This course will consider Cornelius Van Til’s distinctive presuppositional or transcendental approach to defending Christian Theism as a unit. Van Til’s indirect argument by presupposition will be set in contrast to other approaches that use a block-house methodology and seek to offer rational and probabilistic arguments for theism and Christianity. Special attention will be given to the Reformed theological and exegetical foundations that regulate Van Til’s presuppositional or transcendental method and the use of evidence in a presuppositional apologetic.
Christology, Redemptive History, and Hermeneutics
This course will explore Van Til's doctrine of the person and work of Christ in polemical engagement with modern christological alternatives. Topics will include a presentation of Van Til's doctrine of the hypostatic union, with an intensive focus on the personalizing relation between the immutable person of the Son and his assumed humanity, along with the bearing of the eternal Son's preexistence on his revelation in redemptive history. Special attention will be given to Van Til's most programmatic treatment of Christology in his neglected but important volume, The Great Debate Today, a work that showcases his sustained appropriation of the pioneering work of Geerhardus Vos and Herman Ridderbos in stunning application to Rudolph Bultmann's so-called program of demythologization. The course concludes with a biblical exposition and pastoral application of Van Til's theology and hermeneutic of the "self-attesting and self-interpreting Christ" of Scripture.
Van Til and Barth
This course will offer extensive exposition and sustained theological critique of Karl Barth from a confessionally Reformed perspective. Dr. Cassidy surveys Barth scholarship, analyzes Barth’s doctrines of revelation, God, and reconciliation, and connects his analysis to the pioneering critique offered by Cornelius Van Til. Dr. Tipton deals with Barth’s doctrine of creation as it is centered on the primordial event of Jesus Christ in which God and man participate together in a transcendent time (Geschicte). Dr. Tipton then sets Barth’s dialectical and mutualist view over against a Vosian approach as enriched by Meredith Kline’s theology of Endoxation. Special attention is given to a close reading and a focused engagement with Barth’s Church Dogmatics as both Cassidy and Tipton demonstrate and extend the value of Van Til’s penetrating critique of Barth’s deeper modernist conception.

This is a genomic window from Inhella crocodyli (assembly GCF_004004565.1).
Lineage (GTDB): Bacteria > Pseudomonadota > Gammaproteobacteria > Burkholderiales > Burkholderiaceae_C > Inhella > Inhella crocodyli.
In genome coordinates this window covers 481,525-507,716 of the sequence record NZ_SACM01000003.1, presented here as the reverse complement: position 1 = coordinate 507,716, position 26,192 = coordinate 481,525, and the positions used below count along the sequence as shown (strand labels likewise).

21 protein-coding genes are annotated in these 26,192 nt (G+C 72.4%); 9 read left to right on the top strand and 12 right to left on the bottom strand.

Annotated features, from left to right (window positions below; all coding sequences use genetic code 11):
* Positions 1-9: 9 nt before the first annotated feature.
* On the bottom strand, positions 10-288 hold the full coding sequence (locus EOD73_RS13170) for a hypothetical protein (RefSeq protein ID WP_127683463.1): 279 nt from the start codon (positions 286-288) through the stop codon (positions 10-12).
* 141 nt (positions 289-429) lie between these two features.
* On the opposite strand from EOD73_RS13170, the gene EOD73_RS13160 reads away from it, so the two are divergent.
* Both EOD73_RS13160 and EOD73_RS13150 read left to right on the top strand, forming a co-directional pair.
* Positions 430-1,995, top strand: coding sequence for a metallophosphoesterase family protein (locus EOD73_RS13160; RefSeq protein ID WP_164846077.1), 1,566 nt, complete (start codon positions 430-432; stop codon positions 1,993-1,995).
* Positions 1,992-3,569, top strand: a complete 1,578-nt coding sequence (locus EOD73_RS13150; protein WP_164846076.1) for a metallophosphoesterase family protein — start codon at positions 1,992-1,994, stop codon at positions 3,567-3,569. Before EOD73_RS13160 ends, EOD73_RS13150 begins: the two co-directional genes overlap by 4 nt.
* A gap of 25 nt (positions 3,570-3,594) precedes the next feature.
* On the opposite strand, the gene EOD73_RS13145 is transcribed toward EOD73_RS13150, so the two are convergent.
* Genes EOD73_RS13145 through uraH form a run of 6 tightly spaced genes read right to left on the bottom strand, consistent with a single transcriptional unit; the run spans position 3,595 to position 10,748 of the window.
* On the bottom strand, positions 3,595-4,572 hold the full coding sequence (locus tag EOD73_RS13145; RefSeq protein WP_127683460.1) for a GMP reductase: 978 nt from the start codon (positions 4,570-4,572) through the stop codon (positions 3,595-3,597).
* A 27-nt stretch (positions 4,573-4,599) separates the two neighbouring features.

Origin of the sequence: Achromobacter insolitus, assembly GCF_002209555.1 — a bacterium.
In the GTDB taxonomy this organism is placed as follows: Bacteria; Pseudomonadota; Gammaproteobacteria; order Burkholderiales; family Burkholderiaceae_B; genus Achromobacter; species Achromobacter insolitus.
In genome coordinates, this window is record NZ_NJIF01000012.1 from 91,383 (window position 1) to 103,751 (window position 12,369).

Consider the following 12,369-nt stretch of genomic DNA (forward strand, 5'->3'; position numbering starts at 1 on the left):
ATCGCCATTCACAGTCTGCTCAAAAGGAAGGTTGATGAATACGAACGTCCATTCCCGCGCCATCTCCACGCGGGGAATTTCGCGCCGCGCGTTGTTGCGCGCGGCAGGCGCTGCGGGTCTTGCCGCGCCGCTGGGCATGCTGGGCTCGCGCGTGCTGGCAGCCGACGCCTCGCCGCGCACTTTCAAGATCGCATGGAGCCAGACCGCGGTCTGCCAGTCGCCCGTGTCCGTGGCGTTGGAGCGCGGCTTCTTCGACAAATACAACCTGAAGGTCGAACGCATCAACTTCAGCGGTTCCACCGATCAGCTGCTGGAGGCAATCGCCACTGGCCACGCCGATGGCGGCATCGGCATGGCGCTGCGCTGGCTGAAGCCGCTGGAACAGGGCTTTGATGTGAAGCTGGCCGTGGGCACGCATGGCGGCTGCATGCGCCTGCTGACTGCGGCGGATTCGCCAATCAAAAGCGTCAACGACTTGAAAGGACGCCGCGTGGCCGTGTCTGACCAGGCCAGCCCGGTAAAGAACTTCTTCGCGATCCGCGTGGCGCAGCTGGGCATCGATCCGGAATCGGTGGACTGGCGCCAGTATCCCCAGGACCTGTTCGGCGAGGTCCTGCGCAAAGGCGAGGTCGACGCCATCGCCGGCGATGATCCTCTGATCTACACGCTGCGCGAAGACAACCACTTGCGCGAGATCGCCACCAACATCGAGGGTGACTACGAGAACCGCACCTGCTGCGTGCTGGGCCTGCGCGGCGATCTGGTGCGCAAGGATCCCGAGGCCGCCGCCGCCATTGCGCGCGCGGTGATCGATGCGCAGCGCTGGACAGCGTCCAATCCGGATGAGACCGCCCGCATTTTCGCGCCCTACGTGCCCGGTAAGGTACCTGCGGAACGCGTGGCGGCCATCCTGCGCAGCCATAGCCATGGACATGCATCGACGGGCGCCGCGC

This course will examine Van Til’s exposition and critique of transcendental idealism (Kant) and absolute idealism (Hegel). The course will begin with an overview Van Til’s critique of various forms of post-Enlightenment idealism. The thesis will emerge that against both transcendental and absolute forms of idealism, of which both entail distinct forms of correlativism, Van Til set forth Reformed Trinitarianism and federalism as a comprehensive alternative. The course will then focus on Kantian transcendental idealism and reflect on Van Til’s vigorous rejection of Kant’s conception of dimensionalism, as well as his notions of theoretical and practical reason. Next, the course will proceed to give sustained and detailed attention to Hegel’s absolute idealism and reflect on Van Til’s comprehensive rejection of Hegelian correlativism. The course will conclude with a summary of Van Til’s doctoral dissertation and explore his argument that idealism is antithetical to Christian theism, since it reduces to pragmatism. Special attention will be given to reading relevant primary sources with critical understanding.